Zebra At The Briar Patch

Zebra Heliconian butterfly photographed by Jeff Zablow at Butterflies and Blooms in the Briar Patch Habitat I, Eatonton, GA

The juice is flowing for sure. Sampling the many new shares on the internet, they of fresh, exquisite, purposeful butterflies, brings us to these months that we have so waited for in the United States. We’re now in the latter half of Spring 2018. Each and every trip into the yard, to a State Park, Wildlife Management Area, National Wildlife Refuge or Monument . . . holds the promise of exquisite beauty, reunion with your favorite butterfly species and, the potential to see NEW. New for the year, new for the county, new for the state, and, as in the Lower Rio Grande Valley, new for the United States!!

Our Zebra Heliconian butterfly here was at the Butterflies and Blooms in the Briar Patch Habitat I in Eatonton, Georgia. May 2017.

I study this beaut, on strong Tithonia (Mexican Sunflower) and Thank G-d that I am among the few, the fortunate, who head out to see such magnificent creatures.

Jeff

8 Out of 6,000 Get to See a Pavon Emperor Butterfly

Pavon Emperor Butterfly on the left and Queen Butterfly on the right photographed by Jeff Zablow at Bensten State Park, Mission, TX

December 2017, and I am finally at Bensten State Park in Mission Texas. Just some two miles or less from the infamous Mexican border. We’d been seeing rare, exquisite butterflies every day now. I am so thankful for this exciting tour of G-d’s Special WingedBeauty Collection.

A busy State Park, perhaps 300 or more people visit on any sunny day. It’s 80F plus in December!.

John has eagle eyes, and motioned for me to look up into a tree off the path. What? What’s that John? A Pavon Emperor Butterfly, seen here in the left margin of this image. She was lazily nectaring on those tree flowers.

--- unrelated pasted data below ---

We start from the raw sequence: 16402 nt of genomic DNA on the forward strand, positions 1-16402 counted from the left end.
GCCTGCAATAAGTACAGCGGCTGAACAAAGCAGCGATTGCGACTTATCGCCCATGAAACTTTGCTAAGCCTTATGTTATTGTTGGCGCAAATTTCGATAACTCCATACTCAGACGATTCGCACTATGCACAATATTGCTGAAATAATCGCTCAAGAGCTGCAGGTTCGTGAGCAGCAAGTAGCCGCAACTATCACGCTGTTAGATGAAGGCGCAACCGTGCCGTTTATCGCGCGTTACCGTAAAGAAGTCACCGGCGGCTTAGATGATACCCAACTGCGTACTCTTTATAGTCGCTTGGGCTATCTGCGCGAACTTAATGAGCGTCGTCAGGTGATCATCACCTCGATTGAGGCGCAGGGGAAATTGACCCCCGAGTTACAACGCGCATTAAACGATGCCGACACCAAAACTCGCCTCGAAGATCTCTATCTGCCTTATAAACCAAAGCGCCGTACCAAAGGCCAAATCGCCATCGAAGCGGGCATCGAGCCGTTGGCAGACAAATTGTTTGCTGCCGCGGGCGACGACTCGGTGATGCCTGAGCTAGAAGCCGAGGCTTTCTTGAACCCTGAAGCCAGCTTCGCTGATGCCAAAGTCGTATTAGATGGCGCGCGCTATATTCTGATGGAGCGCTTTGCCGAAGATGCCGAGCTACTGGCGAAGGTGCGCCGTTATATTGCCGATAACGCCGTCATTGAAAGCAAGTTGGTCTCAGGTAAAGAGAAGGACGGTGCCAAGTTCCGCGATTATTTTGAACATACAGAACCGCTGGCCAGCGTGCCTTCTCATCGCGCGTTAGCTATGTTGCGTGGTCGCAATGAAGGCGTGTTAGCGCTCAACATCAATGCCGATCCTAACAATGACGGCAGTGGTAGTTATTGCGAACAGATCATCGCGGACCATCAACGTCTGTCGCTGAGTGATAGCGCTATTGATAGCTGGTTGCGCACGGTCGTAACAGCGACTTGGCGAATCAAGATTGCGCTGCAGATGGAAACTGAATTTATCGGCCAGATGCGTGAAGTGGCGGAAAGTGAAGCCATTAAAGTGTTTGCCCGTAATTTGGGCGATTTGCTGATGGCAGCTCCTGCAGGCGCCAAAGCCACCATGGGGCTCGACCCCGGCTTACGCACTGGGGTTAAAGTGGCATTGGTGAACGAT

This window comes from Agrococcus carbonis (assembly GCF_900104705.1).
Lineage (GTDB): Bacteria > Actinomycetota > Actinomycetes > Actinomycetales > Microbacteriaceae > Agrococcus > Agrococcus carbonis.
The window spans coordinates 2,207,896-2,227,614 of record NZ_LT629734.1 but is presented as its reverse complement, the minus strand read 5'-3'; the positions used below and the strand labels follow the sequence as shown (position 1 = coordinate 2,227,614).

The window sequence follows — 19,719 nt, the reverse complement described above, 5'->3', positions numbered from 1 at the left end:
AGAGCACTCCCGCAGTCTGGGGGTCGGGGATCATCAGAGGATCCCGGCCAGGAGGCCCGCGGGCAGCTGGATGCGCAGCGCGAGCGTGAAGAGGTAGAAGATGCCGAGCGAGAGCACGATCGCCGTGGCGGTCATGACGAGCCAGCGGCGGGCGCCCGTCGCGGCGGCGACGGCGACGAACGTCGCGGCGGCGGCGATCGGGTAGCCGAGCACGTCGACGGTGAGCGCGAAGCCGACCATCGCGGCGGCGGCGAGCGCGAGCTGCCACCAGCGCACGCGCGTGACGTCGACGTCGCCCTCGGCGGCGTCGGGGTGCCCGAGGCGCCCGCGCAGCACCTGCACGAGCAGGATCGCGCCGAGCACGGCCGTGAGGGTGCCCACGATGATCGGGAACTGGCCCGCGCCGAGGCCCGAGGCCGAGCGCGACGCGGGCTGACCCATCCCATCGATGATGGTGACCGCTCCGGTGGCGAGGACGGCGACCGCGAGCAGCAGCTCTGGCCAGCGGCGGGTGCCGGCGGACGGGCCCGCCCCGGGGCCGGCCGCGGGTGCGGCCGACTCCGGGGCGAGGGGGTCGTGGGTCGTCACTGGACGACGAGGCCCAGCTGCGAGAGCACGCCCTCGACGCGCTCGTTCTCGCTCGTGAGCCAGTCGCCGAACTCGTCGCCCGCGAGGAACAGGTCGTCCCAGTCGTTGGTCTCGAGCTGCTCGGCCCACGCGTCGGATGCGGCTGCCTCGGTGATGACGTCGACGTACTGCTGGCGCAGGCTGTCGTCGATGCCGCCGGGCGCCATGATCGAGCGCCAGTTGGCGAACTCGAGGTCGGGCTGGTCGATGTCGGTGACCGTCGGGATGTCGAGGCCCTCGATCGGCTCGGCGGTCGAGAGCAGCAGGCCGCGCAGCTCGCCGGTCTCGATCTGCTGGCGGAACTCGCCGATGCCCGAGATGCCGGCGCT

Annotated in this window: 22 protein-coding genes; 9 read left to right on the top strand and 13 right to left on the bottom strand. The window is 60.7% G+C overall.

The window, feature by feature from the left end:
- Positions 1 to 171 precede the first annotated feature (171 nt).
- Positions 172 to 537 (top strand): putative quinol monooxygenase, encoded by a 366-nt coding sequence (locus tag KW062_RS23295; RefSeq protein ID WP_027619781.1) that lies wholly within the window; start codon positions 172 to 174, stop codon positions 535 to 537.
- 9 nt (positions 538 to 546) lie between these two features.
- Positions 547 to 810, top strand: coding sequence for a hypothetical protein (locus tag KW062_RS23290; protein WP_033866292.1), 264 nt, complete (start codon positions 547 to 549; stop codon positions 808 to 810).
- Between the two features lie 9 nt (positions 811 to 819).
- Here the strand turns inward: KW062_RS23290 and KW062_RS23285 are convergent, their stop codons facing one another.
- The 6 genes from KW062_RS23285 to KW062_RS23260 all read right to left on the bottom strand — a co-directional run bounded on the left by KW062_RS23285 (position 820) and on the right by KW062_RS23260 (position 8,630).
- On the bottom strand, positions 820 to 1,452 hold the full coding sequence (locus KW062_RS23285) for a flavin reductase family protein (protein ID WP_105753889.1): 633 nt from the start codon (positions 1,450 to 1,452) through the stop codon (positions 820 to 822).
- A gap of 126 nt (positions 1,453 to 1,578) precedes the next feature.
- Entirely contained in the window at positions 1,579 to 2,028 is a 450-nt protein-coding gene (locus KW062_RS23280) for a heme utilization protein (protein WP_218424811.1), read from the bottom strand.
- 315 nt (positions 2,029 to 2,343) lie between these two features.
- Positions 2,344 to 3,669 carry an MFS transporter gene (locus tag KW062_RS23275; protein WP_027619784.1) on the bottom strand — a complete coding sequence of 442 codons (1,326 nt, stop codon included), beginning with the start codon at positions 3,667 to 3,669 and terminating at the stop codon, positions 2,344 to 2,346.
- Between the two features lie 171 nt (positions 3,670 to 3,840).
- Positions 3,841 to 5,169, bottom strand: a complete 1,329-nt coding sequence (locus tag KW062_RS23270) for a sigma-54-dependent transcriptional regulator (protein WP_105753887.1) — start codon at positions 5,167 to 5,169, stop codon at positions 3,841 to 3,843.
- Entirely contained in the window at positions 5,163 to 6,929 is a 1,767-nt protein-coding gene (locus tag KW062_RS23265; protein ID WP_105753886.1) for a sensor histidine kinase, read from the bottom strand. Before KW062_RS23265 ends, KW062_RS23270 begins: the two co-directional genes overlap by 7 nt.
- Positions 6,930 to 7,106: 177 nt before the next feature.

Maybe, just maybe one Pavon Emperor is seen there, a month. Some 8 or fewer folks might note it, and stop to stare and gawk.

Jeff, flew some 1,500 miles to see butterflies, and saw one that only 8 of 6,000 might see in a month! Yippee!

Jeff

Plebejus Pylaon Nichollae (Mt. Hermon)

Plebejus Pylaon Nichollae butterfly photographed by Jeff Zablow at Mt. Hermon, Israel, 6/16/08

I read yesterday that 150,000 are estimated to have been killed in the carnage that is going on in . . . Syria. That’s 150,000 men, women and children. That’s why the Israeli IDF would not let me near the peak of Mt. Hermon, 8 months ago, in June 2013. Three days ago, 2 rockets landed on the mountain.

That mountain peak, Mt. Hermon, is home to numerous rare and endangered species. At a nexus where 3 continents meet, it is an important wildlife focus, for the tens of millions of migratory birds that fly over it, and for rare, exquisite butterflies, like this one.

One of the species of blue butterflies, tiny, purposeful little jewels that those of us who have read this far love to find and follow, this male has flown for days or weeks, and shows evidence of several interactions with predacious birds, insects and or reptiles and perhaps even mice. But, just look at him! Lost lots of his tiny scales as well as wing edges, yes. Still gorgeous? Absolutely. These blues and purples bedazzle, even then.

Vladimir Nabokov was to his death the world’s expert on blue butterflies. How he would have been fascinated by this one.

Found only on Mt. Hermon, and, as we’ve posted earlier, not to be seen by you and I and them . . . for a very long time ahead. Those lethal weapons on  the other side of the mountain, in Syria, will assure that.

Jeff